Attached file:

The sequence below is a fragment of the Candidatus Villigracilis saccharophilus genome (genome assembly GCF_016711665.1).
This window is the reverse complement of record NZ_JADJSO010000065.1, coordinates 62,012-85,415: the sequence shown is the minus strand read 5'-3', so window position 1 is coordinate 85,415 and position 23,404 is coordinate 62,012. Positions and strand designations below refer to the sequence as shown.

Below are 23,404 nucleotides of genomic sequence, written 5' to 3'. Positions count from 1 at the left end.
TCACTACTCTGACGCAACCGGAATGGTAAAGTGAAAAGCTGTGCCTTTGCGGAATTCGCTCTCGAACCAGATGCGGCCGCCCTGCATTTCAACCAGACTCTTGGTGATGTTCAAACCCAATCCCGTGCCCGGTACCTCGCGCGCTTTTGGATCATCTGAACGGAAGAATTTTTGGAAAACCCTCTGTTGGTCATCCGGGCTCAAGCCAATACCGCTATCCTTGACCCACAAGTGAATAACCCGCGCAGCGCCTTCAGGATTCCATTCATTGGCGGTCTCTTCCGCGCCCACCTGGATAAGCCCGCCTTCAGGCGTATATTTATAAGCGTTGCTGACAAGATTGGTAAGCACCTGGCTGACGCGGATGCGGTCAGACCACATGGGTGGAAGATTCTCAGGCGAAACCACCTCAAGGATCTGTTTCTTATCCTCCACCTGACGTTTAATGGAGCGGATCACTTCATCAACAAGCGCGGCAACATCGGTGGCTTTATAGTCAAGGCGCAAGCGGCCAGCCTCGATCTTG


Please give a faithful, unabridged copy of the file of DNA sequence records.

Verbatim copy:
The sequence below is a fragment of the Candidatus Villigracilis saccharophilus genome (genome assembly GCF_016711665.1).
This window is the reverse complement of record NZ_JADJSO010000065.1, coordinates 62,012-85,415: the sequence shown is the minus strand read 5'-3', so window position 1 is coordinate 85,415 and position 23,404 is coordinate 62,012. Positions and strand designations below refer to the sequence as shown.

Below are 23,404 nucleotides of genomic sequence, written 5' to 3'. Positions count from 1 at the left end.
TCACTACTCTGACGCAACCGGAATGGTAAAGTGAAAAGCTGTGCCTTTGCGGAATTCGCTCTCGAACCAGATGCGGCCGCCCTGCATTTCAACCAGACTCTTGGTGATGTTCAAACCCAATCCCGTGCCCGGTACCTCGCGCGCTTTTGGATCATCTGAACGGAAGAATTTTTGGAAAACCCTCTGTTGGTCATCCGGGCTCAAGCCAATACCGCTATCCTTGACCCACAAGTGAATAACCCGCGCAGCGCCTTCAGGATTCCATTCATTGGCGGTCTCTTCCGCGCCCACCTGGATAAGCCCGCCTTCAGGCGTATATTTATAAGCGTTGCTGACAAGATTGGTAAGCACCTGGCTGACGCGGATGCGGTCAGACCACATGGGTGGAAGATTCTCAGGCGAAACCACCTCAAGGATCTGTTTCTTATCCTCCACCTGACGTTTAATGGAGCGGATCACTTCATCAACAAGCGCGGCAACATCGGTGGCTTTATAGTCAAGGCGCAAGCGGCCAGCCTCGATCTTG